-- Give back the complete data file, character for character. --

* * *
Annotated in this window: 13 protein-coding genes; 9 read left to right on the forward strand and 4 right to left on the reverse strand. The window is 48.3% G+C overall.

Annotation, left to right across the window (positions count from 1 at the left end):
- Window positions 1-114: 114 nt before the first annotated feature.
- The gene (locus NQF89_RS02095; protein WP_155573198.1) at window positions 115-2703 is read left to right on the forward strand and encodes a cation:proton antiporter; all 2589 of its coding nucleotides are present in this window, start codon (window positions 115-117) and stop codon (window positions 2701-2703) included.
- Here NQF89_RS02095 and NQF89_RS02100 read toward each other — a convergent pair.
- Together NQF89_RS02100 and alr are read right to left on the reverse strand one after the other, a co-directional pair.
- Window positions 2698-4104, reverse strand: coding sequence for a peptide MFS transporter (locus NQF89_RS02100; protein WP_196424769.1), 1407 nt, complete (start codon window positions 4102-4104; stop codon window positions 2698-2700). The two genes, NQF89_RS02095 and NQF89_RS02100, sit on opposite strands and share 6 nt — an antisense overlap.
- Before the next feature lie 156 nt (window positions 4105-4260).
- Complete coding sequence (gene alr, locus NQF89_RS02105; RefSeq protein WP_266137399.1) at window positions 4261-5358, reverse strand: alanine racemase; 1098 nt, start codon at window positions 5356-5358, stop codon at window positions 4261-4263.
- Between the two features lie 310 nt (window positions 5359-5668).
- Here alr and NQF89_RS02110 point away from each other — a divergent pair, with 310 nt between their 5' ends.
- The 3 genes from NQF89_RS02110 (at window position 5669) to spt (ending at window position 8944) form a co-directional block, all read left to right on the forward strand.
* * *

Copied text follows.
Annotated in this window: 13 protein-coding genes; 9 read left to right on the forward strand and 4 right to left on the reverse strand. The window is 48.3% G+C overall.

Annotation, left to right across the window (positions count from 1 at the left end):
- Window positions 1-114: 114 nt before the first annotated feature.
- The gene (locus NQF89_RS02095; protein WP_155573198.1) at window positions 115-2703 is read left to right on the forward strand and encodes a cation:proton antiporter; all 2589 of its coding nucleotides are present in this window, start codon (window positions 115-117) and stop codon (window positions 2701-2703) included.
- Here NQF89_RS02095 and NQF89_RS02100 read toward each other — a convergent pair.
- Together NQF89_RS02100 and alr are read right to left on the reverse strand one after the other, a co-directional pair.
- Window positions 2698-4104, reverse strand: coding sequence for a peptide MFS transporter (locus NQF89_RS02100; protein WP_196424769.1), 1407 nt, complete (start codon window positions 4102-4104; stop codon window positions 2698-2700). The two genes, NQF89_RS02095 and NQF89_RS02100, sit on opposite strands and share 6 nt — an antisense overlap.
- Before the next feature lie 156 nt (window positions 4105-4260).
- Complete coding sequence (gene alr, locus NQF89_RS02105; RefSeq protein WP_266137399.1) at window positions 4261-5358, reverse strand: alanine racemase; 1098 nt, start codon at window positions 5356-5358, stop codon at window positions 4261-4263.
- Between the two features lie 310 nt (window positions 5359-5668).
- Here alr and NQF89_RS02110 point away from each other — a divergent pair, with 310 nt between their 5' ends.
- The 3 genes from NQF89_RS02110 (at window position 5669) to spt (ending at window position 8944) form a co-directional block, all read left to right on the forward strand.